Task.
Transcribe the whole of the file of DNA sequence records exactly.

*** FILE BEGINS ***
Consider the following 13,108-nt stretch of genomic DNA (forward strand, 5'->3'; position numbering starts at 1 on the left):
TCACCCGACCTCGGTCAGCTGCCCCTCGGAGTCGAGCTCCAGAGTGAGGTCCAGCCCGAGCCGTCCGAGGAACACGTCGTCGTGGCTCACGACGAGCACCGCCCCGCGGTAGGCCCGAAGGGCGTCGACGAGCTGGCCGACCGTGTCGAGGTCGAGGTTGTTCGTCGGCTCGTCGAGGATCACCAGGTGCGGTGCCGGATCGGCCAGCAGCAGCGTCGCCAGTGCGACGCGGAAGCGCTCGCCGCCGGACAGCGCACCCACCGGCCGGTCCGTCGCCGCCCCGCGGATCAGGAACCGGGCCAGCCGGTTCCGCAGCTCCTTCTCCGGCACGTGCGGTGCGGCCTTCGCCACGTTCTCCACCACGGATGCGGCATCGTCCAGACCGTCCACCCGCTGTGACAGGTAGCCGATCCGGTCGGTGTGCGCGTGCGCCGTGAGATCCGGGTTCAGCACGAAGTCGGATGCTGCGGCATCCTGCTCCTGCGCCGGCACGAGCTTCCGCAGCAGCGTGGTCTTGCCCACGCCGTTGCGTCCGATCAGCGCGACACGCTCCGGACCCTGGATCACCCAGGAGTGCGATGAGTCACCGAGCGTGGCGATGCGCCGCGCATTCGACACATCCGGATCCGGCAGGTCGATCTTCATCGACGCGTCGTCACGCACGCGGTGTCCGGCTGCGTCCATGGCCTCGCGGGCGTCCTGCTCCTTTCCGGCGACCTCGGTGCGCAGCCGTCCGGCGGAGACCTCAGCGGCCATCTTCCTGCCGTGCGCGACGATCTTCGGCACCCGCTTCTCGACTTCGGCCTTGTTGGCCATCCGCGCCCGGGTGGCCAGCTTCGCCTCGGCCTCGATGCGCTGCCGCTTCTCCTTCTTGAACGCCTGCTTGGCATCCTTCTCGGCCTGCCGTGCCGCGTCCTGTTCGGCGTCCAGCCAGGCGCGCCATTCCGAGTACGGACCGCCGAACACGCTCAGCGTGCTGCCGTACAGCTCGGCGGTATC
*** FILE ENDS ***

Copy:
Consider the following 13,108-nt stretch of genomic DNA (forward strand, 5'->3'; position numbering starts at 1 on the left):
TCACCCGACCTCGGTCAGCTGCCCCTCGGAGTCGAGCTCCAGAGTGAGGTCCAGCCCGAGCCGTCCGAGGAACACGTCGTCGTGGCTCACGACGAGCACCGCCCCGCGGTAGGCCCGAAGGGCGTCGACGAGCTGGCCGACCGTGTCGAGGTCGAGGTTGTTCGTCGGCTCGTCGAGGATCACCAGGTGCGGTGCCGGATCGGCCAGCAGCAGCGTCGCCAGTGCGACGCGGAAGCGCTCGCCGCCGGACAGCGCACCCACCGGCCGGTCCGTCGCCGCCCCGCGGATCAGGAACCGGGCCAGCCGGTTCCGCAGCTCCTTCTCCGGCACGTGCGGTGCGGCCTTCGCCACGTTCTCCACCACGGATGCGGCATCGTCCAGACCGTCCACCCGCTGTGACAGGTAGCCGATCCGGTCGGTGTGCGCGTGCGCCGTGAGATCCGGGTTCAGCACGAAGTCGGATGCTGCGGCATCCTGCTCCTGCGCCGGCACGAGCTTCCGCAGCAGCGTGGTCTTGCCCACGCCGTTGCGTCCGATCAGCGCGACACGCTCCGGACCCTGGATCACCCAGGAGTGCGATGAGTCACCGAGCGTGGCGATGCGCCGCGCATTCGACACATCCGGATCCGGCAGGTCGATCTTCATCGACGCGTCGTCACGCACGCGGTGTCCGGCTGCGTCCATGGCCTCGCGGGCGTCCTGCTCCTTTCCGGCGACCTCGGTGCGCAGCCGTCCGGCGGAGACCTCAGCGGCCATCTTCCTGCCGTGCGCGACGATCTTCGGCACCCGCTTCTCGACTTCGGCCTTGTTGGCCATCCGCGCCCGGGTGGCCAGCTTCGCCTCGGCCTCGATGCGCTGCCGCTTCTCCTTCTTGAACGCCTGCTTGGCATCCTTCTCGGCCTGCCGTGCCGCGTCCTGTTCGGCGTCCAGCCAGGCGCGCCATTCCGAGTACGGACCGCCGAACACGCTCAGCGTGCTGCCGTACAGCTCGGCGGTATC